[0033] A motor module 94 is carried on the electric rear derailleur 80 and has a battery 96. The battery 96 supplies power to the motor module 94. In one example, as illustrated in FIG. 2, the motor module 94 is located in the movable member 90. However, the motor module 94 may instead be located elsewhere, such as in one of the links L of the linkage 88 or in the base member 86. The motor module 94 may include a gear mechanism or transmission. As is known in the art, the motor module 94 and gear mechanism may be coupled with the linkage 88 to laterally move the cage plate 93 and thus switch the chain C among the rear sprockets (e.g., G1-G11) on the rear sprocket assembly 78.

[0034] The cage plate 93 also has a distal end 98 that carries a tensioner cog or wheel 100. The wheel 100 also has teeth 102 around a circumference. The cage plate 93 is biased in the chain tensioning direction to maintain tension in the chain C. The chain guide assembly 92 may also include a second cog or wheel, such as a guide wheel 104 disposed nearer the proximal end 91 of the cage plate 93 and the movable member 90. In operation, the chain C is routed around one of the rear sprockets (e.g., G1-G11). An upper segment of the chain C extends forward to the front sprocket assembly 72 and is routed around one of the front sprockets F1 or F2. A lower segment of the chain C returns from the front sprocket assembly 72 to the tensioner wheel 100 and is then routed forward to the guide wheel 104. The guide wheel 104 directs the chain C to the rear sprockets (e.g. G1-G11). Lateral movement of the cage plate 93, tensioner wheel 100, and guide wheel 104 may determine the lateral position of the chain C for alignment with a selected one of the rear sprockets (e.g. G1-G11).

[0035] Though not shown herein, a control unit may be mounted to the handlebars 68 for actuating the motor module 94 and operating the rear derailleur 80 for executing gear changes and gear selection. The control unit, however, may be located anywhere on the bicycle 50 or, alternatively, may be distributed among various components of the bicycle 50, with routing of a communication link to accommodate necessary signal and power paths. The control unit may also be located other than on the bicycle 50, such as, for example, on a rider's wrist or in a jersey pocket. The communication link may include wires, may be wireless, or may be a combination thereof. In one example, the control unit may be integrated with the rear derailleur 80 to communicate control commands between components. The control unit may include a processor, communication device (e.g. a wireless communication device), a memory, and one or more communication interfaces.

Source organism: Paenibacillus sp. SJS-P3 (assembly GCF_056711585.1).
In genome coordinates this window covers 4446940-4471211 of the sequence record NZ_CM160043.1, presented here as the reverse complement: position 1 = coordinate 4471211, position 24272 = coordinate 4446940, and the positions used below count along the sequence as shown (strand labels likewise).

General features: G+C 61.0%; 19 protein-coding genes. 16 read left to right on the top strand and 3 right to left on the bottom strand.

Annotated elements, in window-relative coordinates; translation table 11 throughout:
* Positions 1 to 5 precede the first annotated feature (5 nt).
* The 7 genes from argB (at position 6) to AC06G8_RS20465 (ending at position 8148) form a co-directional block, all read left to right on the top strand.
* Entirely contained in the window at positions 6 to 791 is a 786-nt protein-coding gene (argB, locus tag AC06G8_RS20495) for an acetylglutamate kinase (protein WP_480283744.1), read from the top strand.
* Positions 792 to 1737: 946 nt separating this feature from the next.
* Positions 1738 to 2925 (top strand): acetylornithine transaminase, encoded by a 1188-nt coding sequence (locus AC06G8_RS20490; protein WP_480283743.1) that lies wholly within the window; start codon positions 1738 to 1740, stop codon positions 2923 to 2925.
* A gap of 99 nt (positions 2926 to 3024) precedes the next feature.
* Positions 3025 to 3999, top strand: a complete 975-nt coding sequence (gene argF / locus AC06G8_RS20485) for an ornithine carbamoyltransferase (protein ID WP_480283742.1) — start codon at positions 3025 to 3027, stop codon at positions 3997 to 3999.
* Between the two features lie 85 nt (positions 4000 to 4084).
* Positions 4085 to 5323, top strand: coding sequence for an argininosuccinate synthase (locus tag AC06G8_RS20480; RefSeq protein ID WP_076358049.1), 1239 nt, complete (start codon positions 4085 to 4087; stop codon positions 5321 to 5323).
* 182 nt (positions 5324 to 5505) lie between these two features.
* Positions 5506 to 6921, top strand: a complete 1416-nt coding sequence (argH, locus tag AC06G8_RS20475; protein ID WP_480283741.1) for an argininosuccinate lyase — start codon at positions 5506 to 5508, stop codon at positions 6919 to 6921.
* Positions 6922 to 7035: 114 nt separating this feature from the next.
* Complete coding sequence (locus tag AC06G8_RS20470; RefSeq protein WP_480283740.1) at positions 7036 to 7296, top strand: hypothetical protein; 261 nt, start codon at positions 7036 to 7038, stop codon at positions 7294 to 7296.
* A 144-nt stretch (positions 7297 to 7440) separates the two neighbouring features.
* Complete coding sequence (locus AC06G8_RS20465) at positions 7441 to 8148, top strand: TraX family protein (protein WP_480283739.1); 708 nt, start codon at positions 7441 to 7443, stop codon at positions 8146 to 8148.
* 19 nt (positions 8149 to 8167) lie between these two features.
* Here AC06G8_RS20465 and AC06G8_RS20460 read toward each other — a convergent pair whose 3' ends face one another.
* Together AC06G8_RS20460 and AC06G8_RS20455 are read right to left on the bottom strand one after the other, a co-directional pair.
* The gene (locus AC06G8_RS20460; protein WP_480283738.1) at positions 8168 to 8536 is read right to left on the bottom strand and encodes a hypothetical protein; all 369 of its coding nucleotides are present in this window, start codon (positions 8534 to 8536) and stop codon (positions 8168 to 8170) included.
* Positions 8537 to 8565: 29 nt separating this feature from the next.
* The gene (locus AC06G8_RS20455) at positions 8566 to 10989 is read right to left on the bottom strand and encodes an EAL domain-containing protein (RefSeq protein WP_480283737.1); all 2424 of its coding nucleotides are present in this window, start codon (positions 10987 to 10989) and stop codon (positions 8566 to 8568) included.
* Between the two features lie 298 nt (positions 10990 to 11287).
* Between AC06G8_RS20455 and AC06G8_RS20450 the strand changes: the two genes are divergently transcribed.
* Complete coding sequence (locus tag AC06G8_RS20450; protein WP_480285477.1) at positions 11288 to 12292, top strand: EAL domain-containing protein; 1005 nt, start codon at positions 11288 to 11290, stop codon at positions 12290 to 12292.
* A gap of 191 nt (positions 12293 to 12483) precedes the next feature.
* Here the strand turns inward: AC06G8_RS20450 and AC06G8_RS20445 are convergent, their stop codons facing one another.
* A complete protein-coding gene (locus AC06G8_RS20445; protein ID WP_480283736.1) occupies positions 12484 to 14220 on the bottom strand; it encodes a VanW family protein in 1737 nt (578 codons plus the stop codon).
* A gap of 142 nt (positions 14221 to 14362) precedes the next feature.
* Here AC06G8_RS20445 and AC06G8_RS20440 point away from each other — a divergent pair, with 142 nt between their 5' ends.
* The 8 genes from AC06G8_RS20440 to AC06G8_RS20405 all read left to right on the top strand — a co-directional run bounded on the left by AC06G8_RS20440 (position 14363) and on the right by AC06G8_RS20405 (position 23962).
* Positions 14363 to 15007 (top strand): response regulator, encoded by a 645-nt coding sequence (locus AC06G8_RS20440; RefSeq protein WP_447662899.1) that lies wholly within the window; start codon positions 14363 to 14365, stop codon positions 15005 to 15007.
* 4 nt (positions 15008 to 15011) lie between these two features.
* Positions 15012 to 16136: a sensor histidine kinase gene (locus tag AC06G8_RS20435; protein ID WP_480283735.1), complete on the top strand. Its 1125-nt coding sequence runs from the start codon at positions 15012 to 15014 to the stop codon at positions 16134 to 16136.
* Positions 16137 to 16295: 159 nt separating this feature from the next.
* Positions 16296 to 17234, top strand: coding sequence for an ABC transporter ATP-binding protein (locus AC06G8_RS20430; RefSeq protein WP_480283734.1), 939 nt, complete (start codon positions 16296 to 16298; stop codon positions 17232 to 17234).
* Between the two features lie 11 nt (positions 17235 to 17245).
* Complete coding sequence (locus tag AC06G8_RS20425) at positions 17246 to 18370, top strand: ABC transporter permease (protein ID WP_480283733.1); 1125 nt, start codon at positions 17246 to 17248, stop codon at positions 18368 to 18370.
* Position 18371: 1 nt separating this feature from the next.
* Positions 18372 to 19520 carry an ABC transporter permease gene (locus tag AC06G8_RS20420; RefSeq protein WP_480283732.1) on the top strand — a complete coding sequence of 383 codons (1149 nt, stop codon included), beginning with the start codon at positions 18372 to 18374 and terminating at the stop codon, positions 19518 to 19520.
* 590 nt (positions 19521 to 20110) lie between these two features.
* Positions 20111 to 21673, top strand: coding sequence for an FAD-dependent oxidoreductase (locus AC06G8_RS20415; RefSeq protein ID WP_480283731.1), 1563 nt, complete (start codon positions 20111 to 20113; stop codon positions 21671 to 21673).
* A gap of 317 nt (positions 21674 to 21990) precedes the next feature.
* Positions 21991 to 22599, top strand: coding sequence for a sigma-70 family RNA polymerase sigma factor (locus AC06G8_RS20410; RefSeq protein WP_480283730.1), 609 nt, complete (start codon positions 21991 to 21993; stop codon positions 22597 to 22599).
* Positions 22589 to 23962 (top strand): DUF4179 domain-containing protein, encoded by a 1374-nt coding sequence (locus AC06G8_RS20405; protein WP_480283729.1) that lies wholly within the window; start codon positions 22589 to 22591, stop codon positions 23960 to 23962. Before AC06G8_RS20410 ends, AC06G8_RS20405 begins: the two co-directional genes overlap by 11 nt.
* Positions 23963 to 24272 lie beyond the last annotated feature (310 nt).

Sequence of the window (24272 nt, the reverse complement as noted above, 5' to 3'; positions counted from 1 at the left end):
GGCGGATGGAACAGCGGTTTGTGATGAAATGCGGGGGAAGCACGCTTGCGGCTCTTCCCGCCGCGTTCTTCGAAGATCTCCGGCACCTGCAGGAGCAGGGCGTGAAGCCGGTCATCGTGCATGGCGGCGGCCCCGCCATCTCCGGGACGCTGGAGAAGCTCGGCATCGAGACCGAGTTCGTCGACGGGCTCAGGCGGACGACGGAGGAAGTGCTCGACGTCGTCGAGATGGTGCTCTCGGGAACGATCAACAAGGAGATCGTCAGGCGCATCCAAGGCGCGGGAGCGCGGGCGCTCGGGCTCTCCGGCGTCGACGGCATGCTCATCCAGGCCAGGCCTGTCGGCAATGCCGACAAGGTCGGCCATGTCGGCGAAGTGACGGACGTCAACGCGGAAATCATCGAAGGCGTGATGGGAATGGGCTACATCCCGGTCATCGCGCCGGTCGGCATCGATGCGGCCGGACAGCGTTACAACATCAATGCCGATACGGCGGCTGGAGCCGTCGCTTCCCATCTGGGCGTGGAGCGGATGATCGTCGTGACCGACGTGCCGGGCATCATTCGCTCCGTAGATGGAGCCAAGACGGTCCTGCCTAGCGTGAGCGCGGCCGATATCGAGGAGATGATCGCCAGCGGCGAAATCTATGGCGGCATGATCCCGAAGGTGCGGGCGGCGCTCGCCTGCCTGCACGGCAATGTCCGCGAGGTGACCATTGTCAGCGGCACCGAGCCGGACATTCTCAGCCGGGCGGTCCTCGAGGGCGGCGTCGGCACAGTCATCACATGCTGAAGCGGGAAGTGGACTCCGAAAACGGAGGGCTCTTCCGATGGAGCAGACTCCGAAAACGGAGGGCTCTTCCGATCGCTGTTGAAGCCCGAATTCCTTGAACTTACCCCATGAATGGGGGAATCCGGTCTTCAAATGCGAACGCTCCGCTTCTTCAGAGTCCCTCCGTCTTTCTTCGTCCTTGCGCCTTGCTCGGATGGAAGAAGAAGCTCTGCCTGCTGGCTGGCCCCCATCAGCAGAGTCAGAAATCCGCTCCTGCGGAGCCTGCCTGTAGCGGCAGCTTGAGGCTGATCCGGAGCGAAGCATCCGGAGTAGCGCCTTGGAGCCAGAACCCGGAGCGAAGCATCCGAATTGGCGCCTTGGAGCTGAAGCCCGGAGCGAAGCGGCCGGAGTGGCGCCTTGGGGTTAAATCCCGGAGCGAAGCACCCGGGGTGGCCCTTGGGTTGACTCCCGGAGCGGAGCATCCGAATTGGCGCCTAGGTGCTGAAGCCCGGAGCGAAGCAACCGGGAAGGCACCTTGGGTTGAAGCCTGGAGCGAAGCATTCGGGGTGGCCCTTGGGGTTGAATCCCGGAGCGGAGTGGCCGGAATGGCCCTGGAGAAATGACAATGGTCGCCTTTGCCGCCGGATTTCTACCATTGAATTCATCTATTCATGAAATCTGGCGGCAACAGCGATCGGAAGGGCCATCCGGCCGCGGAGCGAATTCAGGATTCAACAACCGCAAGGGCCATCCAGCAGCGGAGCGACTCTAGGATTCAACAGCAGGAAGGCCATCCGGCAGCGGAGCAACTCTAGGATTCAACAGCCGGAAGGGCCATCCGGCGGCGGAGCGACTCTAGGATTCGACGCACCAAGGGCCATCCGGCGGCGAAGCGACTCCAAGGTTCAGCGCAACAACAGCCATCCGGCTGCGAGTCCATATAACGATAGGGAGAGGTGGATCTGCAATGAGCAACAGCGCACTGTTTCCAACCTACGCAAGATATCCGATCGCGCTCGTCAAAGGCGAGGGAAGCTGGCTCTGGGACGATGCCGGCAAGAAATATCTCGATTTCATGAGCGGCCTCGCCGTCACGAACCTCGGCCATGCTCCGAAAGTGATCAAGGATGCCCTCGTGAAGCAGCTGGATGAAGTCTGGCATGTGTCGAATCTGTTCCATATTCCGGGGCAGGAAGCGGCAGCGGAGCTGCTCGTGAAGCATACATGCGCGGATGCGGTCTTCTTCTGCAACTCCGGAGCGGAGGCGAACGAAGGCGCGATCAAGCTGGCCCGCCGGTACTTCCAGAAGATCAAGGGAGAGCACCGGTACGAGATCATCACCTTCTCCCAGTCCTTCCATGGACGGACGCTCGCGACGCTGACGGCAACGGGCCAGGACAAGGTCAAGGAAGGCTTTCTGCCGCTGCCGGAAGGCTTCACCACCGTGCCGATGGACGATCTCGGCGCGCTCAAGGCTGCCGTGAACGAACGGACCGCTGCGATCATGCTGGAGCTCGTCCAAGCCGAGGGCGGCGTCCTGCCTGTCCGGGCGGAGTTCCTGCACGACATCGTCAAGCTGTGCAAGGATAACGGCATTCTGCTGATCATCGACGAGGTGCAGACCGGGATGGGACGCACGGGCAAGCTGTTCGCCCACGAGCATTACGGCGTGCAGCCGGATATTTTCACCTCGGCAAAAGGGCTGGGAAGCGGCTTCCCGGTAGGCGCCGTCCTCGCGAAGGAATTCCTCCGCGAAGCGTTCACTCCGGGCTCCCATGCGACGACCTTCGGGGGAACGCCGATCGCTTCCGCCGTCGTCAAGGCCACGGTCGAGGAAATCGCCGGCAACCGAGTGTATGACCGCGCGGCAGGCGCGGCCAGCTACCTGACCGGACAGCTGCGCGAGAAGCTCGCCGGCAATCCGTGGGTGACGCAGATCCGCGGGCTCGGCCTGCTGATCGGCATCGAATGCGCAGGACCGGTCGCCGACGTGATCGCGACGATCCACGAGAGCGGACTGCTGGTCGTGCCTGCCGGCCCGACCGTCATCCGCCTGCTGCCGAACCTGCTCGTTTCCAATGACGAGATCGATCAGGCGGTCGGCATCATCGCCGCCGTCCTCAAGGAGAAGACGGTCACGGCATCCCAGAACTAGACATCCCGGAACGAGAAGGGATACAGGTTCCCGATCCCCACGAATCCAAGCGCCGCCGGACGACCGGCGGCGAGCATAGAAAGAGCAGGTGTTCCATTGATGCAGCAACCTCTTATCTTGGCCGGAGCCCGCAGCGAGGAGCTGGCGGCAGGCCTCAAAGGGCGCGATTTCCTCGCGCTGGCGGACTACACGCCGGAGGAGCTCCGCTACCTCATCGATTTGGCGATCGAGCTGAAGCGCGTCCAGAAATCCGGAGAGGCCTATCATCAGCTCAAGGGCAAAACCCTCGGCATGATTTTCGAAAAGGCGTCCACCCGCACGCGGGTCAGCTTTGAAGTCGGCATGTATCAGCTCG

[0036] The battery 96 may instead be an alternate power supply or power source and may operate other electric components of the bicycle 50 within a linked system. Further, multiple power supplies may be provided, which may collectively or individually power the electric components of the system, including the rear derailleur 80, such as a drive motor for an embodiment involving an electrically powered bicycle. Additional batteries or other power supplies may be attached to the derailleur or located at other positions, such as the frame 52. In this example, however, the battery 96 is configured to be attached directly to the rear derailleur 80, and to provide power to the components of the rear derailleur 80. In an embodiment, the rear derailleur 80 is configured such that the battery 96 provides power to only the components of the rear derailleur 80.

[0037] The rear derailleur 80 may be any number of other types of derailleurs, for which gear calibration is to be provided. For example, the rear derailleur 80 may be a linear acting derailleur or a gear change device acting on an internal gear hub or a frame mounted multi gear gearbox. Additional types of derailleurs may be used.

[0038] With reference to FIGS. 4 and 5, a printed circuit board (PCB) 204 is housed within the movable member 90. In other embodiments, the bicycle 50 includes additional PCBs in or on the rear derailleur 80 and/or other components of the bicycle 50. The battery 96, for example, powers components electrically connected to the PCB 204 via pins 180, a cable 128, connector 198, and/or connector 202 when the battery 96 is installed. The PCB 204 supports and/or the battery 96 powers any number of components within, for example, the rear derailleur 80 (e.g., within the movable member 90). For example, as shown in the examples of FIGS. 4 and 5, the PCB 204 supports one or more antennas 206 (e.g., two antennas), and via a motor connection 208 electrically connecting two different sides of the PCB 204, the battery 96 powers a motor. The PCB 204 may support and/or the battery 96 may power additional, fewer, and/or different components.

[0039] For example, the PCB 204 may support one or more processors (e.g., a processor) and one or more memories (e.g., a memory) in communication with the one or more processors. The memory may store predetermined data such as, for example, data representing gear position targets (e.g., a two-dimensional table of gear position targets, where one dimension is a target gear index, and the other dimension is an adjustment index), data representing expected rasping positions (e.g., a two-dimensional table of expected rasping position for each target gear index for each adjustment index), data representing approximate offsets (e.g., a one-dimensional table of approximate offset for each gear form any adjustment index), and/or additional data.